In response to the COVID-19 pandemic, most countries implemented public health ordinances that resulted in restricted mobility and a resultant change in air quality. This has provided an opportunity to quantify the extent to which carbon-based transport and industrial activity affect air quality. In this study, confounding factors were disentangled for a direct comparison of pandemic-related reductions in absolute pollutions levels, globally. The non-linear relationships between atmospheric processes and daily ground-level NO2, PM10, PM2.5 and O3 measurements were captured in city- and pollutant-specific XGBoost models for over 700 cities, adjusting for weather, seasonality and trends. City-level modelling allowed adaptation to the distinct topography, urban morphology, climate and atmospheric conditions for each city, individually, as the weather variables that were most predictive varied across cities. Pollution forecasts for 2020 in absence of a pandemic were generated based on weather and formed an ensemble for country-level pollution reductions. Findings were robust to modelling assumptions and consistent with various published case studies. NO2 reduced most in China, Europe and India, following severe government restrictions as part of the initial lockdowns. Reductions were highly correlated with changes in mobility levels, especially trips to transit stations, workplaces, retail and recreation venues. Further, NO2 did not fully revert to pre-pandemic levels in 2020. Ambient PM2.5 pollution, which has severe adverse health consequences, reduced most in China and India. Increased O3 levels during initial lockdowns have been documented widely. However, our analyses found a subsequent reduction in O3 for many countries below what was expected based on meteorological conditions during summer months (e.g., China, United Kingdom, France, Germany, Poland, Turkey). The effects in periods with high O3 levels are especially important for the development of effective mitigation strategies to improve health outcomes.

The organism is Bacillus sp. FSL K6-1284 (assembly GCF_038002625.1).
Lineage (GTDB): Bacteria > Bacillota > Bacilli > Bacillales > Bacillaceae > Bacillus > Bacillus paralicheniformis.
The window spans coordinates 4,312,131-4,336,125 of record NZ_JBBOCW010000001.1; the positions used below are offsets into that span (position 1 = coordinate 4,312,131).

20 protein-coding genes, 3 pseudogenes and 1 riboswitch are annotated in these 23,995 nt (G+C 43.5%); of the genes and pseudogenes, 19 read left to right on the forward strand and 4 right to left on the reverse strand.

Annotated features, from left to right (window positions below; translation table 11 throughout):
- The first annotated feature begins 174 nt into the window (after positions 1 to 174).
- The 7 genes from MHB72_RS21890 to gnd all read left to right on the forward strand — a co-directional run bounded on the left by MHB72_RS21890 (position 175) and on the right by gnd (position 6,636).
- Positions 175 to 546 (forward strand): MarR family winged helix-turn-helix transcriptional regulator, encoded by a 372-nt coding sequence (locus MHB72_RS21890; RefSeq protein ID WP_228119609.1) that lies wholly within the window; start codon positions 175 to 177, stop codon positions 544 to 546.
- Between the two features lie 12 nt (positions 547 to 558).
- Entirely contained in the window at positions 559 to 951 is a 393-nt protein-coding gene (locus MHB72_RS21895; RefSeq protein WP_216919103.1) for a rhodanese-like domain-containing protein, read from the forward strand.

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    Targeted urban heat mitigation strategies using urban morphology databases and micro-climate modelling to examine the urban heat profile